Economics of Sales Training
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Economics of Sales training - Understanding the Real Costs
The answer to the question how much sales training really costs depends on who you ask.
If you talk with someone who manages the Learning & Development budget, you’ll hear about the cost to engage a sales training partner.
If you talk with a sales leader, the focus will be less on out-of-pocket costs and more on out-of-the-field time and sales lost.
Neither answer is wrong. But, both need to consider the full equation of dollars invested and returns achieved. That’s what top-performing companies do. They recognize that the cost of training engagements — course development, instruction, facilities — pales in comparison to the lost revenue that comes from lost sales time. And, they make decisions about sales training based on an appropriate expectation of performance improvement and revenue growth. This is the economics of sales training.
Sales leaders see training as one of many demands on their sales team’s time — just like sales meetings, reporting, and other non-client-facing tasks. Each one bites into an already busy day, and often, there isn’t enough time to satisfy every demand. Yet, the payoff for quality sales training can bring a step-change in sales behaviors and sales success.
No organization would even consider sales training if it didn’t expect an improvement in sales results. For most large organizations, any increase — 1% or even a half-percent in sales results — outweighs the training costs, including lost selling time over the long term.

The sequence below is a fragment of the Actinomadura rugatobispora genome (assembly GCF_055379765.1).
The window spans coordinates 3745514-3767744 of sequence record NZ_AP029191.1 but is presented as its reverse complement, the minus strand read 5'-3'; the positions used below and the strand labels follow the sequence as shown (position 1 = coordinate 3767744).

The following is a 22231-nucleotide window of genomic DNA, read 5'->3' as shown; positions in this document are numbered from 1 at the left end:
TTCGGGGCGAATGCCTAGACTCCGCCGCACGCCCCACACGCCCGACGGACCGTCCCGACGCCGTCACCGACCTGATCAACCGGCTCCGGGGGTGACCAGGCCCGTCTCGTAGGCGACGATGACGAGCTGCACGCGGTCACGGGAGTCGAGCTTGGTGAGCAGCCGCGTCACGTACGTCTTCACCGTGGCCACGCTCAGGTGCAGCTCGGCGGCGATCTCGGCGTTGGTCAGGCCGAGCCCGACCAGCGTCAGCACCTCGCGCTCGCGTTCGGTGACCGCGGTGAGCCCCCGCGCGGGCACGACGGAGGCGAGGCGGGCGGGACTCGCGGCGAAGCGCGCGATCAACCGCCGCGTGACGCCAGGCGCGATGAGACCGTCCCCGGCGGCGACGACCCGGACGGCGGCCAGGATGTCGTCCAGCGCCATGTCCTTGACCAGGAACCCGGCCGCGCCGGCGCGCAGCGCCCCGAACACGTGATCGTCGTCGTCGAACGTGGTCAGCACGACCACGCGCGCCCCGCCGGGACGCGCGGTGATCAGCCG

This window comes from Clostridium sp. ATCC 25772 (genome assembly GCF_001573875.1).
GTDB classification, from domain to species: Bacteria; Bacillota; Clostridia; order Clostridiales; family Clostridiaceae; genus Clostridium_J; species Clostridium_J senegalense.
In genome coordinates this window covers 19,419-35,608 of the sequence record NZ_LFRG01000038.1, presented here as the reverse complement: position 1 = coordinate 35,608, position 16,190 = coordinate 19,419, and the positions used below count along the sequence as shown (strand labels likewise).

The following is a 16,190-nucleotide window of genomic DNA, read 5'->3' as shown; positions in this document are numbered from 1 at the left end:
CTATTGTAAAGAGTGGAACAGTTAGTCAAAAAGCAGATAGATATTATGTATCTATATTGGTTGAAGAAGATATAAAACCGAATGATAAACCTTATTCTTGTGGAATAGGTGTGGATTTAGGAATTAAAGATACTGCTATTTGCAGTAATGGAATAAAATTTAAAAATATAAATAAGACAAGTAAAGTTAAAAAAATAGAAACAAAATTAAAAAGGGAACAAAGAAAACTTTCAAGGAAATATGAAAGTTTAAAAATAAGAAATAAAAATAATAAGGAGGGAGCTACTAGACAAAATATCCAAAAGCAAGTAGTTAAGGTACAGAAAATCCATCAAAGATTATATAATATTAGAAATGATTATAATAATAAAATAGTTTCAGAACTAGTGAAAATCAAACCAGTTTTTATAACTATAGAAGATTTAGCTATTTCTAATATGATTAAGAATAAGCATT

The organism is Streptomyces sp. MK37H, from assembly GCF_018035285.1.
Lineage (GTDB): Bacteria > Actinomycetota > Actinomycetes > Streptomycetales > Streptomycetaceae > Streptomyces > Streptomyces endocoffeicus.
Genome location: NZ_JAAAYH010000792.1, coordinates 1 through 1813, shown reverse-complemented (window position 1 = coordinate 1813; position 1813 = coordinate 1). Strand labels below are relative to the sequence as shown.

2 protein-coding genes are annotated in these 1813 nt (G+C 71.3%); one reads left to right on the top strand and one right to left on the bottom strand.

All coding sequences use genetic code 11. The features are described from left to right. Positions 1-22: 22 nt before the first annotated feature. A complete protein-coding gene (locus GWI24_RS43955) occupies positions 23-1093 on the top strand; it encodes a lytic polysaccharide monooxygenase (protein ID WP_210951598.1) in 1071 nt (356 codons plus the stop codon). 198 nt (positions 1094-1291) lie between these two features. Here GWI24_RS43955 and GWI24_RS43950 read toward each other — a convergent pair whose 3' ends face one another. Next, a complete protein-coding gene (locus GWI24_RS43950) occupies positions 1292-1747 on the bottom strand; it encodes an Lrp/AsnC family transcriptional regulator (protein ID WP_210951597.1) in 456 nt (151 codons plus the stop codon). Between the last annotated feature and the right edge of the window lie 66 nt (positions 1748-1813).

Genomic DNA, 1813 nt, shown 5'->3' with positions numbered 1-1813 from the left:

Richardson, which has been in the sales training business for over 35 years, understands the push-and-pull between these different perspectives: between L&D leaders who legitimately want to maximize their budgets and sales leaders who want to minimize time away from the field. That’s why Richardson is beginning to pioneer an approach to optimize training delivery and maximize the economics of sales training. Depending on the skills and behaviors to be taught, Richardson is developing hybrid programs that leverage available learning technologies.
The concept is based on teaching basic, foundational skills in more cost-effective and time-efficient ways, while higher-level skills are addressed more effectively by facilitators in group settings. To make this happen, Richardson is investing in a range of delivery technologies over the next few years to enrich its current capabilities. Such technology enhancements include eLearning, Web-based simulations, webinars, CRM-embedded training, and flipped-classroom learning designs.
This enhanced approach will give organizations the best of both worlds: improving their sales behaviors and results, while minimizing lost sales time away from the field. And, they will be able to get all of this while maintaining the level of Richardson quality that achieves and sustains results.
So, what is the rela economics of sales training and how much does sales training cost? Maybe the better question would be: how much can quality sales training improve top-line sales results?
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